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Posted by on February 24, 2014

No one likes giving up.

Some personalities are less aggressive; give them a reason to fight and you’ll long for a brash, always-cocked-and-locked High D.

Coffee - Spilled1

No one likes giving up.  Of all the possible scenarios, the singular worst is the sick awareness that you gave up right before you’d have won.

We all fail.  100% failure rate.  That’s us.

Disbelieve?  Watch a baby learning to walk.  “Butt, meet Floor.”  Again.  Repeat.  Happens a lot.

“Aa-bada-da…”  WHUMP.  Wide-eyed, startled look.  Clouding up.  Poochie lips.  “Come on, sweetie.  Try again.”  Holding adult pinkies down to grab.

“Aa-ga-dada-dee-dee-eee…”  WHUMP.  Same startled look, but this time replaced with narrowed eyes and determined look.  Now looking at assisting adult, seeing if he/she is somehow complicit in the whole WHUMP thing.  Floor hard.  Pampers not nearly enough padding.

“C’mon.  Again.”  Seriously?

How long does this go on?  As long as it takes.  Not walking is not an option.

Not winning is not an option, either.  At least, it shouldn’t be.  Regardless of personality, those who win get it:  failing at something always precedes winning.


Strong-minded people avoid the nonsense that somehow rationalizes that stopping the process of failing equals winning.  That mentality has always been self-absorbed foolishness no matter who espouses it.  It’s a rough thing to observe another unduplicatable human being, made in God’s own image, having decided it just isn’t worth the effort and quitting.  Giving up.  I’m not failing any more, so that must mean I’m actually winning, right?  Right?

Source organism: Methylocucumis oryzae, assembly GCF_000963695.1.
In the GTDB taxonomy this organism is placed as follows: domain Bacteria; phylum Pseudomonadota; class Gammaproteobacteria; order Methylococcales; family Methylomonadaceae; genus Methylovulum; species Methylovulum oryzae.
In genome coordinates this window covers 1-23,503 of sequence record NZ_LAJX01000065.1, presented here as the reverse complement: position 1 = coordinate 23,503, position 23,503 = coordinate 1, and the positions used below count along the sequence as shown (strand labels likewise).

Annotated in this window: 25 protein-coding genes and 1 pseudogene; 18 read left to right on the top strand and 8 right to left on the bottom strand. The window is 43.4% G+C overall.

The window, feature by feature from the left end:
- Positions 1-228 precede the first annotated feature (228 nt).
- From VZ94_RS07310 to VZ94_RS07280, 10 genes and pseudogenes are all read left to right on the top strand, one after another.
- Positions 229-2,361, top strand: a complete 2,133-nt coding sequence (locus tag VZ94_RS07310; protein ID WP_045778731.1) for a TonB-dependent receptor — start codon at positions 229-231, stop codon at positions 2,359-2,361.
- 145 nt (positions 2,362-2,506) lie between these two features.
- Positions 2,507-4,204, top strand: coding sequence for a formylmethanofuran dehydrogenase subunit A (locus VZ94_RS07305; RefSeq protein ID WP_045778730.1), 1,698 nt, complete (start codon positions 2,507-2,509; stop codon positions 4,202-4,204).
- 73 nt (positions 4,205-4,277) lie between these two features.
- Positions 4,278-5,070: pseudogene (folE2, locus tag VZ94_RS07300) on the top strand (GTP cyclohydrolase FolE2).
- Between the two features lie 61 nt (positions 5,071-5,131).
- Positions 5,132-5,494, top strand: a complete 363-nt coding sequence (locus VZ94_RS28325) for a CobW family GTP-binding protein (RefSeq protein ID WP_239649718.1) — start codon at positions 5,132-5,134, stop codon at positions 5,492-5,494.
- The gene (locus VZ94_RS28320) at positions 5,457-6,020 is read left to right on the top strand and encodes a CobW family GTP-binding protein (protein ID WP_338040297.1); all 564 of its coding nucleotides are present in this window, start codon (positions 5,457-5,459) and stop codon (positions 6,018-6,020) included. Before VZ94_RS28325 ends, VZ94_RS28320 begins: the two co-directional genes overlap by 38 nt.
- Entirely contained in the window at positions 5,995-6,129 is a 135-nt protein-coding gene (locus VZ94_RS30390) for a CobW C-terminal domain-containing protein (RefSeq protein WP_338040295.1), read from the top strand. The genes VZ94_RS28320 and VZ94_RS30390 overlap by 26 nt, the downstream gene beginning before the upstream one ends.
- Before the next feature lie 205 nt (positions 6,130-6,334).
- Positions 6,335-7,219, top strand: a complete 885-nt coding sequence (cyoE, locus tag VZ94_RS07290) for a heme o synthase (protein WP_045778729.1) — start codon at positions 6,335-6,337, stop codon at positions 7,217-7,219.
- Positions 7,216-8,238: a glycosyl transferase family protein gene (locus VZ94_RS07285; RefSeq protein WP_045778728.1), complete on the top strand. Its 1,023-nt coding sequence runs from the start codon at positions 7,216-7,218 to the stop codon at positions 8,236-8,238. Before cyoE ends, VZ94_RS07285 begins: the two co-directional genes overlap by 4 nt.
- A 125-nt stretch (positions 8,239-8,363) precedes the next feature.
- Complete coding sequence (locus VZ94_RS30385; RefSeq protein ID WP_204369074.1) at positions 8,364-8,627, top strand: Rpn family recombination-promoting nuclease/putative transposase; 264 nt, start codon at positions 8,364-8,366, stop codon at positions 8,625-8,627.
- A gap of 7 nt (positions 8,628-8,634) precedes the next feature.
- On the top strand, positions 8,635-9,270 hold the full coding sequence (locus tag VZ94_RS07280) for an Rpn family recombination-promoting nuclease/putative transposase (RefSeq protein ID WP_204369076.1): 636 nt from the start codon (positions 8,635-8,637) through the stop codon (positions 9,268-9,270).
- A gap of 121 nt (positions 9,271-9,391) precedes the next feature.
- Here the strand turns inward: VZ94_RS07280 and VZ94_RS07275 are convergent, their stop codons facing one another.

Winners at anything understand that repeated failure informs.  It gives new light, new discernment, new vision.  Many a fantastic idea for a new breakthrough service or product came about because of a “failure” in something else.  It wasn’t a failure at all.

As long as you’re making an effort, there’s no such thing as failure.  Elbert Hubbard said, “There is no failure except in no longer trying. There is no defeat except from within, no insurmountable barrier except our own inherent weakness of purpose.

In other words, every “failure” carries with it the potential for yet another type of win.

Far too many timid or lazy souls who gave up suddenly realized the shocking truth:  that win could have been theirs!  All they had to do was hang in there for another try.  And another.  No less than Dale Carnegie himself said, “Most of the important things in the world have been accomplished by people who have kept on trying when there seemed to be no hope at all.

So–how about it:  let’s get out there and FAIL.   Failure – defined as just another way of finding out what won’t work in this instance – can be your friend if you let it.

It’s the only real path to winning.

© D. Dean Boone

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